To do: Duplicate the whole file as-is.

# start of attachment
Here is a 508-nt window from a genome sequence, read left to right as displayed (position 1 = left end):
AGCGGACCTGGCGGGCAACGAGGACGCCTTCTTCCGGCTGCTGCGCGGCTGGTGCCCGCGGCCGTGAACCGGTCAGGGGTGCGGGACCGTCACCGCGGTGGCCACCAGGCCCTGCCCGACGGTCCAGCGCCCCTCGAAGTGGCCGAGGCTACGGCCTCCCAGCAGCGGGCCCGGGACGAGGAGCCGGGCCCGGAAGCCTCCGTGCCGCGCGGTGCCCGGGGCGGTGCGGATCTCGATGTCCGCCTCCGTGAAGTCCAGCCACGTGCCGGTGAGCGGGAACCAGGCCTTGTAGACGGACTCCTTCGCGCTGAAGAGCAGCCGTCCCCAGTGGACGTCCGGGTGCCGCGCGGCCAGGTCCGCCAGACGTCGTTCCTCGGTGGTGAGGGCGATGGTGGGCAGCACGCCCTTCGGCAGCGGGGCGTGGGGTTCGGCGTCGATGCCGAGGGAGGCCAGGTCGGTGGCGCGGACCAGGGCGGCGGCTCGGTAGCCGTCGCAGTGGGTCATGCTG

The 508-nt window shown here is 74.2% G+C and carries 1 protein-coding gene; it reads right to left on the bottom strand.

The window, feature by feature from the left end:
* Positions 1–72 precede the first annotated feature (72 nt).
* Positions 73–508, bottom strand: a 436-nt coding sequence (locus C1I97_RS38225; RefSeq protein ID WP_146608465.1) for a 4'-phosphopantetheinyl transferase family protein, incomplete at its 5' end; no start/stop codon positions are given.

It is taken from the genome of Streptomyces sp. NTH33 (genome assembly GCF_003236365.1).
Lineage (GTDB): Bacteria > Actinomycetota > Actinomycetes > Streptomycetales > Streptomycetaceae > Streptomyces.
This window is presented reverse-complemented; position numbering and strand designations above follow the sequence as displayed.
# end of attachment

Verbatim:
Here is a 508-nt window from a genome sequence, read left to right as displayed (position 1 = left end):
AGCGGACCTGGCGGGCAACGAGGACGCCTTCTTCCGGCTGCTGCGCGGCTGGTGCCCGCGGCCGTGAACCGGTCAGGGGTGCGGGACCGTCACCGCGGTGGCCACCAGGCCCTGCCCGACGGTCCAGCGCCCCTCGAAGTGGCCGAGGCTACGGCCTCCCAGCAGCGGGCCCGGGACGAGGAGCCGGGCCCGGAAGCCTCCGTGCCGCGCGGTGCCCGGGGCGGTGCGGATCTCGATGTCCGCCTCCGTGAAGTCCAGCCACGTGCCGGTGAGCGGGAACCAGGCCTTGTAGACGGACTCCTTCGCGCTGAAGAGCAGCCGTCCCCAGTGGACGTCCGGGTGCCGCGCGGCCAGGTCCGCCAGACGTCGTTCCTCGGTGGTGAGGGCGATGGTGGGCAGCACGCCCTTCGGCAGCGGGGCGTGGGGTTCGGCGTCGATGCCGAGGGAGGCCAGGTCGGTGGCGCGGACCAGGGCGGCGGCTCGGTAGCCGTCGCAGTGGGTCATGCTG

The 508-nt window shown here is 74.2% G+C and carries 1 protein-coding gene; it reads right to left on the bottom strand.

The window, feature by feature from the left end:
* Positions 1–72 precede the first annotated feature (72 nt).
* Positions 73–508, bottom strand: a 436-nt coding sequence (locus C1I97_RS38225; RefSeq protein ID WP_146608465.1) for a 4'-phosphopantetheinyl transferase family protein, incomplete at its 5' end; no start/stop codon positions are given.

It is taken from the genome of Streptomyces sp. NTH33 (genome assembly GCF_003236365.1).
Lineage (GTDB): Bacteria > Actinomycetota > Actinomycetes > Streptomycetales > Streptomycetaceae > Streptomyces.
This window is presented reverse-complemented; position numbering and strand designations above follow the sequence as displayed.